Mindermann’s personal story as a San Francisco police officer who became an FBI special agent in Washington, D.C., during the Nixon administration.
Mindermann worked as an FBI agent on Watergate and witnessed the shadowy intrigue that episode trailed in its wake, including the FBI occupation of the White House—Secret Service turf—and the “swirling, ethically confusing” dance of Washington’s subculture of undercover operations. By the end of this particular tale—with its on-the-spot anecdotes, finding and following the money trail, and profiles of major characters, including acting Director L. Patrick Gray and Mark Felt (Mr. Deep Throat)—few will contest Mindermann’s suggestion that “Watergate was an FBI story,” with all due respect to theWashington Post. Following Mindermann, as he details the tarp thrown over the break-in, for all its holes and gaps, highlights the collective smarts of the agency. The action switches to Mindermann’s years growing up in San Francisco, nicely documenting why he is one tough character, and joining the San Francisco Police Department, with a fine array of fleet stories involving bar fights, police corruption, drunks and druggies, and a terrifying story of a near lynching: “That evening I’d come face-to-face with the potential for human barbarity.” Mindermann has a taste for Sergeant Friday stylization—“I targeted the most hardened, felony prone hoodlums, whose rap sheets vividly revealed a criminal panorama,” “a foreboding chill swept over me”—but it works well here, for Mindermann spent most of his life in the company of murderous bottom feeders, and the chronicles of their takedowns benefit from his Technicolor delivery. After joining the FBI, the author was not only involved with plenty of high-profile operations, such as the John DeLorean sting, but he notes that he was a pioneer on the poison of stress in police work and helped developed criminal profiling (as a refined police tool rather than excuse for bigotry).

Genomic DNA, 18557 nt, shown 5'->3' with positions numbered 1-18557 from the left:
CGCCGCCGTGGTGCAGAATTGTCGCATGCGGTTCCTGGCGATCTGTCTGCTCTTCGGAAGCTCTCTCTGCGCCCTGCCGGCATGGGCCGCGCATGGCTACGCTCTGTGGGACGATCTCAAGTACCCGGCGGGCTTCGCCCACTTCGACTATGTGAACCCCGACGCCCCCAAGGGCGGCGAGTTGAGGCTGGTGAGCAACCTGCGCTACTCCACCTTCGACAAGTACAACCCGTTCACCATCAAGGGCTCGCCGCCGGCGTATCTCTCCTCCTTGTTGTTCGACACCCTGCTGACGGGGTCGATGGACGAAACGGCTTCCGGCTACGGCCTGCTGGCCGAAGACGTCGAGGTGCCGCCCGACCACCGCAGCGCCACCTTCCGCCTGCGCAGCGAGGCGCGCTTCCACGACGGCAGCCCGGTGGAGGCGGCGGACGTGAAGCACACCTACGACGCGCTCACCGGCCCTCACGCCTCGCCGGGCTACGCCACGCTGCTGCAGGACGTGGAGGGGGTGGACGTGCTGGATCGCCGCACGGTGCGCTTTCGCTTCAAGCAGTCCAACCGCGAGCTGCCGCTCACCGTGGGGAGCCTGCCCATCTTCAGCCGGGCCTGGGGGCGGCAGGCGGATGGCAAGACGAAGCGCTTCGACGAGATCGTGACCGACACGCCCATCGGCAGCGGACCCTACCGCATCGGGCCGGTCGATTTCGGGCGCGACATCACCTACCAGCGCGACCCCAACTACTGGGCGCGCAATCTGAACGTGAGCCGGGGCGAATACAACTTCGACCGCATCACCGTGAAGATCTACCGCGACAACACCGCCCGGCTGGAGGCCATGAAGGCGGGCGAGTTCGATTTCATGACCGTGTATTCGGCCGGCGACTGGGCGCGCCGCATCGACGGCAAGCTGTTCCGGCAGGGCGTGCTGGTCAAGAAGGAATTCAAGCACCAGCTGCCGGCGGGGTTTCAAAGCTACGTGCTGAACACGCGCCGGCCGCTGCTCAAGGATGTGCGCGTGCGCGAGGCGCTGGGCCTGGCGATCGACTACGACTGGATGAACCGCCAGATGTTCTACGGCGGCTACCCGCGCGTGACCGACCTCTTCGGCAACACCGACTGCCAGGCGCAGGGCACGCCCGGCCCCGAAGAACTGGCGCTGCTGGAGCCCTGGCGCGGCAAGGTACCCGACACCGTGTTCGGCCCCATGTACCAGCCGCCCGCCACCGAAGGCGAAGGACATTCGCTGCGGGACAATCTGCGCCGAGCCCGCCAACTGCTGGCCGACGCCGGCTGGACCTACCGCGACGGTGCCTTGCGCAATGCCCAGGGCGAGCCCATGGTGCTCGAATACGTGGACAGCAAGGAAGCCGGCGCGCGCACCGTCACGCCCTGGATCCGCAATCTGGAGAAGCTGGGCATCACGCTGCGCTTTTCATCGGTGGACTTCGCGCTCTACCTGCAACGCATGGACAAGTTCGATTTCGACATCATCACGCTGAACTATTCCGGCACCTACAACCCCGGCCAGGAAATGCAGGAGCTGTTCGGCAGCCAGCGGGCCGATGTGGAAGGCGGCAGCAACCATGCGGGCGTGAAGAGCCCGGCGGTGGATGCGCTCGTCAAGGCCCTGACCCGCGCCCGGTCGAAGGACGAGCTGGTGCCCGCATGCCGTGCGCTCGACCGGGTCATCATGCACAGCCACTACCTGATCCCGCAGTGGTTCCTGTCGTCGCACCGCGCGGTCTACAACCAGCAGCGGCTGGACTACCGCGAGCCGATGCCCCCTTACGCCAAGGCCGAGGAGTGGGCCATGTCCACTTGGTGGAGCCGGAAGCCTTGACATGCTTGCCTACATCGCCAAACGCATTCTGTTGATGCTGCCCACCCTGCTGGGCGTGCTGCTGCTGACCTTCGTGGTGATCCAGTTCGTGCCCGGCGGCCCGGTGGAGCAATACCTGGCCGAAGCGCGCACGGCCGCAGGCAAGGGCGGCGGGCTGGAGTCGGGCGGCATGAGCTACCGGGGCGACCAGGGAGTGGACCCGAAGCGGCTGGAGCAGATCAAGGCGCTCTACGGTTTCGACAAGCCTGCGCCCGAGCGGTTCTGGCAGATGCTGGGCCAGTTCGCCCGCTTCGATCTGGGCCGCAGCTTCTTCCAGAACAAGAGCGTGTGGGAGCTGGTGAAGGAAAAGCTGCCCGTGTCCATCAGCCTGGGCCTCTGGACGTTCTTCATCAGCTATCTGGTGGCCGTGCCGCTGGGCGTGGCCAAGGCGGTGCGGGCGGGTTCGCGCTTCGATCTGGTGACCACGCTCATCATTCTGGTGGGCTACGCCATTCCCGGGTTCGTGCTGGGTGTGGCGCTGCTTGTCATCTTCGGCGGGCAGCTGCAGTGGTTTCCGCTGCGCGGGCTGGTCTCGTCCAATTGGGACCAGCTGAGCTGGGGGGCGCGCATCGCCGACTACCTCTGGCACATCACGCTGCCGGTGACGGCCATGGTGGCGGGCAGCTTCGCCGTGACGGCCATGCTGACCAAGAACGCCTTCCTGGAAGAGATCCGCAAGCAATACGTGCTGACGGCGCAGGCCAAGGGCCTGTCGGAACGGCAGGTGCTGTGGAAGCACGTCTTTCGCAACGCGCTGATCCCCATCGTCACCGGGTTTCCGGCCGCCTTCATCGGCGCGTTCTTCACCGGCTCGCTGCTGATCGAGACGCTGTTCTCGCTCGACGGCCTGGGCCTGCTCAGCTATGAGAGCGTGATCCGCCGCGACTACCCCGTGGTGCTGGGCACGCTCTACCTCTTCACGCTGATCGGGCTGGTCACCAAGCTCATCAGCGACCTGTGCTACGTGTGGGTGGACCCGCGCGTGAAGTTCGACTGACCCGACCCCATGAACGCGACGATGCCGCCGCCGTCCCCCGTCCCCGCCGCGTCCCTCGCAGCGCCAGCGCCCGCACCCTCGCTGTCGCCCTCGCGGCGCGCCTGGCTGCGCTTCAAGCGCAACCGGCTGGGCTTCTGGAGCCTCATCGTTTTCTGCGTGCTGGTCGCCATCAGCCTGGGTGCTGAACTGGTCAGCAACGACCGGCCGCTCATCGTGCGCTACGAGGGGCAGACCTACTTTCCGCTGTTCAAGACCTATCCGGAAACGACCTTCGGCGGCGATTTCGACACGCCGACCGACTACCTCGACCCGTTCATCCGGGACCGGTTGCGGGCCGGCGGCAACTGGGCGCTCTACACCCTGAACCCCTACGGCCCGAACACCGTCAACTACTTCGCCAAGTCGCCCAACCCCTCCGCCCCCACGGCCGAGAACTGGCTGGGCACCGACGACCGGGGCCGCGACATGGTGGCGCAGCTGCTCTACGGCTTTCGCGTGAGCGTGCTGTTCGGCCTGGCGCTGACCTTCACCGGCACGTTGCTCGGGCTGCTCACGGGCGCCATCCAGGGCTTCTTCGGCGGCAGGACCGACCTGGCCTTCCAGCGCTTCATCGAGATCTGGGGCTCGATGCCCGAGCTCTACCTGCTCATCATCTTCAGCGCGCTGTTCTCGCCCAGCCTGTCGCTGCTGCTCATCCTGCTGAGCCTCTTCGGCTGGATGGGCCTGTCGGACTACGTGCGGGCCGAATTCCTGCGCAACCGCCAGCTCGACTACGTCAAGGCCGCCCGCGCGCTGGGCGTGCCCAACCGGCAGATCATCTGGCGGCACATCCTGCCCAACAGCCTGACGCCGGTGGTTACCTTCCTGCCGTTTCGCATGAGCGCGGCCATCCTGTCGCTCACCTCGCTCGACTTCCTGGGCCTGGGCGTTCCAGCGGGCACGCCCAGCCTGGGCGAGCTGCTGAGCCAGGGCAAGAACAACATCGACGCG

Both sophisticated and rowdy, Mindermann reminds us that the cops and FBI often wore white hats during their darker days in the 1960s and ’70s.